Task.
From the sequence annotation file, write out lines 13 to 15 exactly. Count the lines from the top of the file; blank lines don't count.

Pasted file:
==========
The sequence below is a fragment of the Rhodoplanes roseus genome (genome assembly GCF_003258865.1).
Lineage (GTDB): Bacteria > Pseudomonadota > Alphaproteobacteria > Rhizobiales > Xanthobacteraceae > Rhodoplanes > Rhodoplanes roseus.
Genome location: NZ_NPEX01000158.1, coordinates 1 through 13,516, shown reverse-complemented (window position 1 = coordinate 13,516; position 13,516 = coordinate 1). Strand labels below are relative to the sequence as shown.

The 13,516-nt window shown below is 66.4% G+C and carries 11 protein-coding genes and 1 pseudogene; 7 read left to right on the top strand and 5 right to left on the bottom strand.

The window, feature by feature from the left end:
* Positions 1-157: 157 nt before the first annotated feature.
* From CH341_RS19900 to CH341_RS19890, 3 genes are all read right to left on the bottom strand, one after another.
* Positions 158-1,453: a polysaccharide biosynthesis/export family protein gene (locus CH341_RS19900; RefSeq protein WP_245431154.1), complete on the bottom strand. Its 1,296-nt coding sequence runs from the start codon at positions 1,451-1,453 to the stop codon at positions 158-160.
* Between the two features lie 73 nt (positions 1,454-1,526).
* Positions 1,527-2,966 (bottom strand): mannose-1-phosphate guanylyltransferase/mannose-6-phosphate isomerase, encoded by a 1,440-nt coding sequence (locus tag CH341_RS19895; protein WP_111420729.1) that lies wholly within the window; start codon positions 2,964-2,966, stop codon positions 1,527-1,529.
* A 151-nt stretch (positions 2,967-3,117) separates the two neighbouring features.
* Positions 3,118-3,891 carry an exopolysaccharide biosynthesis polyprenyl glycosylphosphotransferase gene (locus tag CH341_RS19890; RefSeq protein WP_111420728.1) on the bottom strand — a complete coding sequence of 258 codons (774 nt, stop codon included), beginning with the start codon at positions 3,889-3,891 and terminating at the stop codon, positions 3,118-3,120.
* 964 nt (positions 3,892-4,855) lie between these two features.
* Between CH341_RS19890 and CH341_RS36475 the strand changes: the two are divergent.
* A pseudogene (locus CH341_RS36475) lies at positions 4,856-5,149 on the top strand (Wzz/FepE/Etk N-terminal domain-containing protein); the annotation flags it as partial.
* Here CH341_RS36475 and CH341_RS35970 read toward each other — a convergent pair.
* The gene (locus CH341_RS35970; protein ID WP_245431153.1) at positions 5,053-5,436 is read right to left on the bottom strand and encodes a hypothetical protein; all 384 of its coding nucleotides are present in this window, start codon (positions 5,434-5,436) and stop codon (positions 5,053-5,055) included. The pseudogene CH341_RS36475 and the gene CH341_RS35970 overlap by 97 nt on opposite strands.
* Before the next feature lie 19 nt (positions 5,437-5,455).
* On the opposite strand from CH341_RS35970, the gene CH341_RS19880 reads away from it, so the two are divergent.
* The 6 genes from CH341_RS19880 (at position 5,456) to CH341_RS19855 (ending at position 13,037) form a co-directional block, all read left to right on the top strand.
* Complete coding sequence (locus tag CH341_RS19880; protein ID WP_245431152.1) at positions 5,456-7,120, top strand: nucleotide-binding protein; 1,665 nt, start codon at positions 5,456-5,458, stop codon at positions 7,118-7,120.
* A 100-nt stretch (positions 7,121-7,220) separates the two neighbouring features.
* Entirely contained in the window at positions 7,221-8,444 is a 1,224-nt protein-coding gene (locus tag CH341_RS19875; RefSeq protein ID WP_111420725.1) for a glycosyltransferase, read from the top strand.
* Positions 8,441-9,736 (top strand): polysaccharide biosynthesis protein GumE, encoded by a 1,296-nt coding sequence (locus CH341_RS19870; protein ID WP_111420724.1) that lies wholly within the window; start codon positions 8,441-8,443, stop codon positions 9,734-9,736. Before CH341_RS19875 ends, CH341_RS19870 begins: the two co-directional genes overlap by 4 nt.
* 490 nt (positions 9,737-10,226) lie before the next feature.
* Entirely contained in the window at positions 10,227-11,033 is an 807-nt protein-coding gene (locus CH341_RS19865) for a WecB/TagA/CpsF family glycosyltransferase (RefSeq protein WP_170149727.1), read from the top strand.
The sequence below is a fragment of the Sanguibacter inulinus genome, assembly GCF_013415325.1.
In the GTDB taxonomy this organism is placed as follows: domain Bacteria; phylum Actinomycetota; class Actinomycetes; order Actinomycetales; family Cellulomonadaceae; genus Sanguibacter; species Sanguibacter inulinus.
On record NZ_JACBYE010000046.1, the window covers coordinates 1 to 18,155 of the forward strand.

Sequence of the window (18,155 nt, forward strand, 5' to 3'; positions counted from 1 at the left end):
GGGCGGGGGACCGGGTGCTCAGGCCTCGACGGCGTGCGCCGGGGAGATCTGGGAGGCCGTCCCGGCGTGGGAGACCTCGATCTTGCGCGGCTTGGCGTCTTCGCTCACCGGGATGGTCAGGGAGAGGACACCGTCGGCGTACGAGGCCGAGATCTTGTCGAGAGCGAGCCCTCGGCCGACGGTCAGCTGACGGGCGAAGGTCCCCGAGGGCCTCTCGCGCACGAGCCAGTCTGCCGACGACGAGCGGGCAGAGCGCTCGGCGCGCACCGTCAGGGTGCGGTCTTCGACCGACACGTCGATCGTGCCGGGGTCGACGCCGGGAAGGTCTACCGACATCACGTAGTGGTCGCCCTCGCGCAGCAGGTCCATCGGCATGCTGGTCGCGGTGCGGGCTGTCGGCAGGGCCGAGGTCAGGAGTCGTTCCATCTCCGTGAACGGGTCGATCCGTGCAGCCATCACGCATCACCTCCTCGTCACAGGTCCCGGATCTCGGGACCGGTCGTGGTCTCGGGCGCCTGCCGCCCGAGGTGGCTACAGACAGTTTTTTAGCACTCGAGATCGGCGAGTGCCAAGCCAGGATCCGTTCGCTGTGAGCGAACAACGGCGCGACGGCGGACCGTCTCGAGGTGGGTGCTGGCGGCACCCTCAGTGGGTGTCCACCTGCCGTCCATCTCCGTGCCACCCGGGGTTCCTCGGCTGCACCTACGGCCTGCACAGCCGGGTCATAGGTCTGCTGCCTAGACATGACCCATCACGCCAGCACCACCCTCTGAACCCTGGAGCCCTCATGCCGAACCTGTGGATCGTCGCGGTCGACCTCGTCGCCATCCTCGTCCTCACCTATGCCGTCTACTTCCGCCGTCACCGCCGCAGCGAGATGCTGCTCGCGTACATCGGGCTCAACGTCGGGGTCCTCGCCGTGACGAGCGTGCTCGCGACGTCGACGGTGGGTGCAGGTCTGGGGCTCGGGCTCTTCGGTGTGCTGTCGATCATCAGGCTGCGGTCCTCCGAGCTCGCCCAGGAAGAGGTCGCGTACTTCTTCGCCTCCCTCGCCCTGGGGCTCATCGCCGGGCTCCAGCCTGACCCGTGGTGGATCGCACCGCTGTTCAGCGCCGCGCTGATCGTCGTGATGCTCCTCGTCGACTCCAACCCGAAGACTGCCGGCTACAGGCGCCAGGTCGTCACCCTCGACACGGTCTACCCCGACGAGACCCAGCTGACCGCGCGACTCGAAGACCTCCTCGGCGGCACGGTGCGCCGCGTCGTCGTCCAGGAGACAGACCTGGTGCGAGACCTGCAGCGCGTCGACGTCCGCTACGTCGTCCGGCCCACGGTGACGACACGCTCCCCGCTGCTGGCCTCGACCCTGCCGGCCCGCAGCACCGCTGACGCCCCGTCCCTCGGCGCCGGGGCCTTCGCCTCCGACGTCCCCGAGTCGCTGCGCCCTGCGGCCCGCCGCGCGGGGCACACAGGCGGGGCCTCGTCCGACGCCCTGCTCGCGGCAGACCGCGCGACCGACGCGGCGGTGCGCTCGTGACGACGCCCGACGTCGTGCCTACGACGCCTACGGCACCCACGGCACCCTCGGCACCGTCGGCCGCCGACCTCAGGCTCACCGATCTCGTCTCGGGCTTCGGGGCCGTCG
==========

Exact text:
* 964 nt (positions 3,892-4,855) lie between these two features.
* Between CH341_RS19890 and CH341_RS36475 the strand changes: the two are divergent.
* A pseudogene (locus CH341_RS36475) lies at positions 4,856-5,149 on the top strand (Wzz/FepE/Etk N-terminal domain-containing protein); the annotation flags it as partial.